For this week’s blog, we’re just going to touch on some very common recommendations for lower back pain. Keep in mind, the advice for anyone with lower back pain needs to be individualized. For any advice to be appropriate for someone with lower back pain, the practitioner needs to know what the diagnosis is and what structures are involved. For many patients with lower back pain, the most important factor is how the injured tissue responds to different forces applied to the area. In short, please take the following information with a grain of salt. Like any of our blog entries, these “tidbits” are more to serve as talking points for you and your practitioner.
Many people with lower back pain are under the impression that every injury needs to be stretched. This is far from the case. Perhaps this is true for some people with long-term, chronic back pain that is related to a lack of mobility. For the average person with new-onset lower back pain, it is common for a practitioner to instruct a patient to discontinue static stretching in the lower back. Prolonged static stretching to the end range of an irritated structure will likely only perpetuate the injury and aggravate the involved tissues.
Many spinal injuries or new cases of back pain are symptomatic because of the forces being applied to them. If you created or exacerbated your back pain through training, a continuation of those forces being applied to the area will only aggravate them. For example, a spine that was injured through a compressive force will be slow to recover if it is continually being compressed during exercises like military press, standing bicep curls, squats, and deadlifts (to name a few). Of course, most cases of back pain are encouraged to continue “moving,” but this is very different from going to the gym and exacerbating the injury. If you are fortunate enough to be working with a personal trainer, often they can suggest alternatives for various exercises that may (along with the guidance of the practitioner) allow someone to continue toward their training goals without jeopardizing recovery. At the same time, many spinal injuries simply need rest from vigorous exercise.
How are you moving?
Are you moving in a way that is “spine sparing”? Yes, you may have discontinued training hard at the gym for the time being, but do you move in a way that utilizes too much spinal motion? Do you sit and rise from sitting using all your back muscles and moving the joints of the lower back? When you bend over at the kitchen counter, do you bend in the lower back, or do you bend at the hips?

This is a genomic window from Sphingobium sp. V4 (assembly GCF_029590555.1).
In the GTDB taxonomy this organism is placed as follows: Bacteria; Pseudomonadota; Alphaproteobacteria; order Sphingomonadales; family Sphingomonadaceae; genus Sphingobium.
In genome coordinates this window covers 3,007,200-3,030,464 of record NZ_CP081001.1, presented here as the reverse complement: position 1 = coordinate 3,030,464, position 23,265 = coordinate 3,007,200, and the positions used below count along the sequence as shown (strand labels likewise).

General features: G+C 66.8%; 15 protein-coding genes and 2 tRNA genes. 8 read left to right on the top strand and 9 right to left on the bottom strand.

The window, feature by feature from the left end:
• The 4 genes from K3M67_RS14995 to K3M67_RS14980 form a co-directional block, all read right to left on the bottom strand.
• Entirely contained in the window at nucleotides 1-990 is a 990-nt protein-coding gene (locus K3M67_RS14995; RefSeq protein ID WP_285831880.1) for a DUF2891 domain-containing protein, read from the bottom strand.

Remove triggers for the pain
Like possibly taking a break from your exercise routine, your day-to-day routine may involve activities that subject your spine to forces that it doesn’t agree with. You need to identify those painful movements or postures and correct them. Common examples include sleeping posture, sitting at your work desk, the way you sit in your vehicle, the way you sit on your couch in the evening or even the way you walk.
As mentioned earlier, most cases of back pain are encouraged to move. At one time in the past, rehabilitation professionals would suggest rest for back pain. For some, a small amount of rest is helpful. For most, we use the term relative rest. It would be rare that we encourage someone to lie in bed for extended periods if they have back pain. Usually, lower back pain patients are encouraged to move as much as their pain allows. This likely wouldn’t mean running, as more isn’t necessarily better. Instead, lower back pain patients are encouraged to walk briskly on an intermittent basis as this allows various muscles to activate and dissipate the compressive forces that normally act on the spine.
In short, it is challenging to write a blog entry on “lower back pain.” There are so many causes for lower back pain and so many different structures that can be involved. Recommendations should be specific for every patient. At the same time, there are general concepts that can hold true for most people that are in pain in the lower back. As mentioned earlier, however, these points are perhaps best viewed as talking points. If you have stubborn back pain that isn’t resolving, maybe you should re-evaluate whether your day-to-day activities are aggravating the situation. Your knowledgeable healthcare practitioner should be able to assist you in navigating your return to normal activities as you recover from your condition.
Written by: Dr. Kevin McIntyre
Have back pain? Give us a call at Burlington Sports Therapy – 905-220-7858 or email us at firstname.lastname@example.org